May 15, 2020
The NBA has “bounced” Kentucky-based Spalding off its list of suppliers—ending a 37-year relationship with the sporting goods company that produced its custom-made basketballs, the league announced on Wednesday, May 13.
“This partnership with Wilson returns us to our roots as we plan for the future,” Salvatore LaRocca, the NBA’s president of Global Partnerships said in a statement. “We were partners … dating back to when Wilson manufactured the first official NBA basketballs in 1946, and we look forward to growing the game of basketball together.”
The financial terms of the NBA’s partnership with Wilson were not disclosed.
“Our commitment to growing the game of basketball on the global stage is at the heart of Wilson and our new partnership with the NBA,” Kevin Murphy, GM of Wilson basketball division said in a statement. “Our passion for this game and the league runs incredibly deep, as does our history with it. And as we start this new chapter in the game, our focus and energy will be on supporting the league and the players, coaches and fans with the most advanced, high-performance game basketballs possible.”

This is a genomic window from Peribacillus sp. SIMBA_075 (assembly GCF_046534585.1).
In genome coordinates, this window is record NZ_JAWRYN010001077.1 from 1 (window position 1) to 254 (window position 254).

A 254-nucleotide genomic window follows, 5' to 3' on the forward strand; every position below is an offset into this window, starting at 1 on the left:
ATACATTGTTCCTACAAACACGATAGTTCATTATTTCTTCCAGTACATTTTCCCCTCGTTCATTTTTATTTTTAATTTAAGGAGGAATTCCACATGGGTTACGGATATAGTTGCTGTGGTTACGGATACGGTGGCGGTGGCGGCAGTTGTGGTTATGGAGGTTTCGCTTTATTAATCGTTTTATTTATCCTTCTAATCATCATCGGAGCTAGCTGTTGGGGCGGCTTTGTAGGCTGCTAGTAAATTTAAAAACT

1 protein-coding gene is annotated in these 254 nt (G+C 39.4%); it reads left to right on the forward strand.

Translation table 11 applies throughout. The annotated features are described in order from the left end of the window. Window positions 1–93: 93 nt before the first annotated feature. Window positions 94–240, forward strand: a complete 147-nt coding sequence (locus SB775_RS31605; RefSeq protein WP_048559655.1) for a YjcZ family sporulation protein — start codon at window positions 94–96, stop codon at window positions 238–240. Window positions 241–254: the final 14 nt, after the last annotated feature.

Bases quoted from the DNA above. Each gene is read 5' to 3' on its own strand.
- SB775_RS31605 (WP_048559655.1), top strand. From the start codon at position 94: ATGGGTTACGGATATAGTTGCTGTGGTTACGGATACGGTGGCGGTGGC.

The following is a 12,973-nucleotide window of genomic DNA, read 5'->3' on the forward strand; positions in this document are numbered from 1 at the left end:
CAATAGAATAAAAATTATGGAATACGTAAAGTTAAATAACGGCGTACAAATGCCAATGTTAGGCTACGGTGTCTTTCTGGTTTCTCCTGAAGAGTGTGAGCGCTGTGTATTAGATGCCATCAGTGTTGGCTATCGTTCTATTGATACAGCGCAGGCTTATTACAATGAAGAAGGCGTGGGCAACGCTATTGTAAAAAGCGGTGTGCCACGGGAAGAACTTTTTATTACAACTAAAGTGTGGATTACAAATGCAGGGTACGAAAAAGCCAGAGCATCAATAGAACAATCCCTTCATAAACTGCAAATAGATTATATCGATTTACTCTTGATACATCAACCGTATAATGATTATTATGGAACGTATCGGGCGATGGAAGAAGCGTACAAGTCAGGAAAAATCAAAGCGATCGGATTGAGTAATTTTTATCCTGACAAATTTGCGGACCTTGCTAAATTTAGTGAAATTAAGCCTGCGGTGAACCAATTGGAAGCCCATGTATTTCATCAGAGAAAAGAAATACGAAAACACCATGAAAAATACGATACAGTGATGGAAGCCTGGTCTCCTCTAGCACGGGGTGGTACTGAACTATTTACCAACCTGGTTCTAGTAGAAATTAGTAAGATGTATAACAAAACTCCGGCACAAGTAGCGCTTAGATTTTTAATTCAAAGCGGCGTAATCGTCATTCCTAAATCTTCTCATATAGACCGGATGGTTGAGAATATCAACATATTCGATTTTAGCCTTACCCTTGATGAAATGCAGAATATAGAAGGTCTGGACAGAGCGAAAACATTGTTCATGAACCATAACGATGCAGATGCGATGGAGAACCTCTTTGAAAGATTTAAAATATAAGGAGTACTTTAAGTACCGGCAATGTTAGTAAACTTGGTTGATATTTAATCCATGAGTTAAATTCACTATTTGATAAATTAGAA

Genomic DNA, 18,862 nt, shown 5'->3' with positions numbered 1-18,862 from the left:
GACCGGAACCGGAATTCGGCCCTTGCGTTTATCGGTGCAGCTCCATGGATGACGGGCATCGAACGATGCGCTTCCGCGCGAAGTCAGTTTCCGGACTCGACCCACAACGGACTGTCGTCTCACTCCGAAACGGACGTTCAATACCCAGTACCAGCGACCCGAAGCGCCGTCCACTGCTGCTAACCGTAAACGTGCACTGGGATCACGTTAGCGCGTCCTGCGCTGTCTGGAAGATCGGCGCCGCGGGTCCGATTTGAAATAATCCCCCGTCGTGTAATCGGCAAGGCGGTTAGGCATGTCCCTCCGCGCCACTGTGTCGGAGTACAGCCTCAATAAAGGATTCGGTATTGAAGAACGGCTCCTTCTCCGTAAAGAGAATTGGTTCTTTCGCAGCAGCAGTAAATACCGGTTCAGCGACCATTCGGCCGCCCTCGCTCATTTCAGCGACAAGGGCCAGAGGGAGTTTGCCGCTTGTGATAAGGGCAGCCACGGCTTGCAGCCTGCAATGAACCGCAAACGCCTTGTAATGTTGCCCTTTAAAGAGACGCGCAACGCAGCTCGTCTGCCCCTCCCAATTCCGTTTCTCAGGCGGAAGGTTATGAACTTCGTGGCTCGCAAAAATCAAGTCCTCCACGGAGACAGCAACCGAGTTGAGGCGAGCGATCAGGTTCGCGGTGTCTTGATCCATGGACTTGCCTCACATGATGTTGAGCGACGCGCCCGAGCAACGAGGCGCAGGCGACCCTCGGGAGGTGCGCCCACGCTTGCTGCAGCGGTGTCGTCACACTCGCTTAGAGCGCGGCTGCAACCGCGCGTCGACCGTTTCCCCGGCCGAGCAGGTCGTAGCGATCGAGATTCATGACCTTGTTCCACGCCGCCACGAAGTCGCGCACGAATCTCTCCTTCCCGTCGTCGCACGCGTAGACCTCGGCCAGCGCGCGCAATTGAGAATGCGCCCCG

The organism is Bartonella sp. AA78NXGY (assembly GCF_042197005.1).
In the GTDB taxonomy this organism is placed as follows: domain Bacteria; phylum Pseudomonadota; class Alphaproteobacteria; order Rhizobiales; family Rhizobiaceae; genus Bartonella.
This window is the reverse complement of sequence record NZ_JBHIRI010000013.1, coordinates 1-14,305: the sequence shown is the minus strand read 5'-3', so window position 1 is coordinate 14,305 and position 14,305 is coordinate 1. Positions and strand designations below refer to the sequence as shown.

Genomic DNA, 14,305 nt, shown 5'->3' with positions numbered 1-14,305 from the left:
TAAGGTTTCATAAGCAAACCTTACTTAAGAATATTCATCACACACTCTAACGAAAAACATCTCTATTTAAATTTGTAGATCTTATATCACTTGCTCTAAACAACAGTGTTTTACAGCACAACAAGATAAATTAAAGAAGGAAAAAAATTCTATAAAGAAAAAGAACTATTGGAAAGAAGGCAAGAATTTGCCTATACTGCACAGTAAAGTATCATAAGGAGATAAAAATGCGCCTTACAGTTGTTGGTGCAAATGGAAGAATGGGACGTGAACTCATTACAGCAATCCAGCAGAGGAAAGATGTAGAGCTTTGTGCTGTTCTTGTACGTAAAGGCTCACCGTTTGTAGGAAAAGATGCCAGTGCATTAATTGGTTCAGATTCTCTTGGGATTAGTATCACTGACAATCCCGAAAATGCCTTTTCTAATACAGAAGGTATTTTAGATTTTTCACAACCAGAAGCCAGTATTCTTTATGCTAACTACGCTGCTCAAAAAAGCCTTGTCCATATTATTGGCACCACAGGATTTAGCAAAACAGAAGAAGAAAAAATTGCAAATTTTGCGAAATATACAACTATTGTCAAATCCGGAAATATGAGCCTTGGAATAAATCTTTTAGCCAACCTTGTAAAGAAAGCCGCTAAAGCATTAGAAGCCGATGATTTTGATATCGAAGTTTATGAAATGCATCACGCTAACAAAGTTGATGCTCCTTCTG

The end of the NBA’s partnership with Spalding comes as a bit of a surprise in sports circles. The company, which begin making the basketballs exclusively for the NBA starting in 1983, had just advised the league on cleaning equipment once games resume after the COVID-19 stoppage.
After 30 years using leather balls, the company switched to a synthetic version of basketballs in 2006, only to suffer backlash CNBC reports. Spalding eventually sought feedback from players before making another switch.
The company, which produced the world’s first basketball in 1894, became the official backboard of the NBA in 2009.
Wilson is owned by Finland based company Amer Sports.
Research contact: @CNBC